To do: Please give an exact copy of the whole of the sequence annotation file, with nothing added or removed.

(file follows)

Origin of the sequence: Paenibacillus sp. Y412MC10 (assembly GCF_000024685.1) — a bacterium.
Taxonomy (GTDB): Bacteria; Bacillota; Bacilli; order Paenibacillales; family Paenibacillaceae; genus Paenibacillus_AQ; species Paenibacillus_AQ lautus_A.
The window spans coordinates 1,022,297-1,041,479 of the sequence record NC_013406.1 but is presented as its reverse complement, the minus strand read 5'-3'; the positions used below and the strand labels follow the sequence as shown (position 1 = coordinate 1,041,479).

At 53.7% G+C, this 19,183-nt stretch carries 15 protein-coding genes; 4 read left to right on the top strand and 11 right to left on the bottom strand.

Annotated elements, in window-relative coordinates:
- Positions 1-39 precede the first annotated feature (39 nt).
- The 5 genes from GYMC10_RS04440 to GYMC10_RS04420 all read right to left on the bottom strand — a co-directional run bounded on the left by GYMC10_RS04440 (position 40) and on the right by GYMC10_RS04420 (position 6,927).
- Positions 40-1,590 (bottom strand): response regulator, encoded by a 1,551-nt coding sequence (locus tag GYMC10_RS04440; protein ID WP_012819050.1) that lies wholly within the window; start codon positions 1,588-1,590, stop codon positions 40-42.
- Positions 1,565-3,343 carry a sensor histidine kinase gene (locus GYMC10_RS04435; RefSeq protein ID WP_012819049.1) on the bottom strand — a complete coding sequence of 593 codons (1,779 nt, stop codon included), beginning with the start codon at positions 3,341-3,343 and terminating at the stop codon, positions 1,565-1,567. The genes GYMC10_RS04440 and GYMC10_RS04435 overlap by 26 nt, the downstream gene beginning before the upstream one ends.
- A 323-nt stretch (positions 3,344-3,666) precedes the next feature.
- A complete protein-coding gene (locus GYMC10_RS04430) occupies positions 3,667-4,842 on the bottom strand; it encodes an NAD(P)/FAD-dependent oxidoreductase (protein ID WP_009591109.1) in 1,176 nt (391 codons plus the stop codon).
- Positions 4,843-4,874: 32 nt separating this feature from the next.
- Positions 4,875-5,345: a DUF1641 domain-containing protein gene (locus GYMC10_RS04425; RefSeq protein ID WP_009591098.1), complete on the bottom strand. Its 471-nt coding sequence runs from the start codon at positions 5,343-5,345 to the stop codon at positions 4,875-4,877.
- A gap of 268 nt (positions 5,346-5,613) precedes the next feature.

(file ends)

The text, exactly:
Origin of the sequence: Paenibacillus sp. Y412MC10 (assembly GCF_000024685.1) — a bacterium.
Taxonomy (GTDB): Bacteria; Bacillota; Bacilli; order Paenibacillales; family Paenibacillaceae; genus Paenibacillus_AQ; species Paenibacillus_AQ lautus_A.
The window spans coordinates 1,022,297-1,041,479 of the sequence record NC_013406.1 but is presented as its reverse complement, the minus strand read 5'-3'; the positions used below and the strand labels follow the sequence as shown (position 1 = coordinate 1,041,479).

At 53.7% G+C, this 19,183-nt stretch carries 15 protein-coding genes; 4 read left to right on the top strand and 11 right to left on the bottom strand.

Annotated elements, in window-relative coordinates:
- Positions 1-39 precede the first annotated feature (39 nt).
- The 5 genes from GYMC10_RS04440 to GYMC10_RS04420 all read right to left on the bottom strand — a co-directional run bounded on the left by GYMC10_RS04440 (position 40) and on the right by GYMC10_RS04420 (position 6,927).
- Positions 40-1,590 (bottom strand): response regulator, encoded by a 1,551-nt coding sequence (locus tag GYMC10_RS04440; protein ID WP_012819050.1) that lies wholly within the window; start codon positions 1,588-1,590, stop codon positions 40-42.
- Positions 1,565-3,343 carry a sensor histidine kinase gene (locus GYMC10_RS04435; RefSeq protein ID WP_012819049.1) on the bottom strand — a complete coding sequence of 593 codons (1,779 nt, stop codon included), beginning with the start codon at positions 3,341-3,343 and terminating at the stop codon, positions 1,565-1,567. The genes GYMC10_RS04440 and GYMC10_RS04435 overlap by 26 nt, the downstream gene beginning before the upstream one ends.
- A 323-nt stretch (positions 3,344-3,666) precedes the next feature.
- A complete protein-coding gene (locus GYMC10_RS04430) occupies positions 3,667-4,842 on the bottom strand; it encodes an NAD(P)/FAD-dependent oxidoreductase (protein ID WP_009591109.1) in 1,176 nt (391 codons plus the stop codon).
- Positions 4,843-4,874: 32 nt separating this feature from the next.
- Positions 4,875-5,345: a DUF1641 domain-containing protein gene (locus GYMC10_RS04425; RefSeq protein ID WP_009591098.1), complete on the bottom strand. Its 471-nt coding sequence runs from the start codon at positions 5,343-5,345 to the stop codon at positions 4,875-4,877.
- A gap of 268 nt (positions 5,346-5,613) precedes the next feature.